Influence of Microcirculatory Dysfunction on Angiography-Based Functional Assessment of Coronary Stenoses

Hernán Mejía-Rentería, Joo Myung Lee, Francesco Lauri, Nina W. van der Hoeven, Guus A. de Waard, Fernando Macaya, María José Pérez-Vizcayno, Nieves Gonzalo, Pilar Jiménez-Quevedo, Luis Nombela-Franco, Pablo Salinas, Iván Núñez-Gil, María del Trigo, Sonoka Goto, Hyun Jong Lee, Catherine Liontou, Antonio Fernández-Ortiz, Carlos Macaya, Niels van Royen, Bon-Kwon KooJavier Escaned

Research output: Contribution to journalArticleAcademicpeer-review


Objectives: The authors sought to evaluate the influence of coronary microcirculatory dysfunction (CMD) on the diagnostic performance of the quantitative flow ratio (QFR). Background: Functional angiographic assessment of coronary stenoses based on fluid dynamics, such as QFR, constitutes an attractive alternative to fractional flow reserve (FFR). However, it is unknown whether CMD affects the reliability of angiography-based functional indices. Methods: FFR and the index of microcirculatory resistance (IMR) were measured in 300 vessels (248 patients) as part of a multicenter international registry. QFR was calculated at a blinded core laboratory. Vessels were classified into 2 groups according to microcirculatory status: low IMR (<23 U), and high IMR (≥23 U, CMD). The impact of CMD on the diagnostic performance of QFR, as well as on incremental value of QFR over quantitative angiography, was assessed using FFR as reference. Results: Percent diameter stenosis (%DS) and FFR were similar in low- and high-IMR groups (%DS 51 ± 12% vs. 53 ± 11%; p = 0.16; FFR 0.80 ± 0.11 vs. 0.81 ± 0.11; p = 0.23, respectively). In the overall cohort, classification agreement (CA) between QFR and FFR and diagnostic efficiency of QFR (area under the receiver-operating characteristics curve [AUC]) were high (CA: 88%; AUC: 0.93 [95% confidence interval (CI): 0.90 to 0.96]). However, when assessed according to microcirculatory status, a significantly lower CA and AUC of QFR were found in the high-IMR group as compared with the low-IMR group (CA: 76% vs. 92%; p < 0.001; AUC: 0.88 [95% CI: 0.79 to 0.94] vs. 0.96 [95% CI: 0.92 to 0.98]; p < 0.05). Compared with angiographic assessment, QFR increased by 0.20 (p < 0.001) and by 0.16 (p < 0.001) the AUC of %DS in low- and high-IMR groups, respectively. Independent predictors of misclassification between QFR and FFR were high IMR and acute coronary syndrome. Conclusions: CMD decreases the diagnostic performance of QFR. However, even in the presence of CMD, QFR remains superior to angiography alone in ascertaining functional stenosis severity.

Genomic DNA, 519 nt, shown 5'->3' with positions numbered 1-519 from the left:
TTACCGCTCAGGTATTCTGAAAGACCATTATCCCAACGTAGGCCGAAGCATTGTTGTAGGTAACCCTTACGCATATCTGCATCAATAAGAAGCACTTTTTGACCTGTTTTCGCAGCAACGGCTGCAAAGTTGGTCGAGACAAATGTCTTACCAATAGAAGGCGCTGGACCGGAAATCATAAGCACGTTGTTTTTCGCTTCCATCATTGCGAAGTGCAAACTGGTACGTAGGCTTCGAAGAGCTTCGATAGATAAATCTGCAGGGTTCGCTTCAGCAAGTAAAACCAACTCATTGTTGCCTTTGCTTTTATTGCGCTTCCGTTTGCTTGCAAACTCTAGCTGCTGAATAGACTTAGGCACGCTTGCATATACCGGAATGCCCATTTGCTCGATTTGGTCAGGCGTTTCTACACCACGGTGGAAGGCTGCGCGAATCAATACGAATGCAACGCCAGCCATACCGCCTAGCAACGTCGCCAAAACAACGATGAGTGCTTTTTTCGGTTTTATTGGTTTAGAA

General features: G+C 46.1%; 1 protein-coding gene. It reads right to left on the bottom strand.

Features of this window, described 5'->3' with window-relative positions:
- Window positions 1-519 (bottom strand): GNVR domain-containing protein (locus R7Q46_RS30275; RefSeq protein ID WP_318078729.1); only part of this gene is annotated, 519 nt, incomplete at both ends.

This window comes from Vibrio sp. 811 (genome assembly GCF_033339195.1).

Original languageEnglish
Pages (from-to)741-753
JournalJACC: Cardiovascular Interventions
Issue number8
Publication statusPublished - 2018

Cite this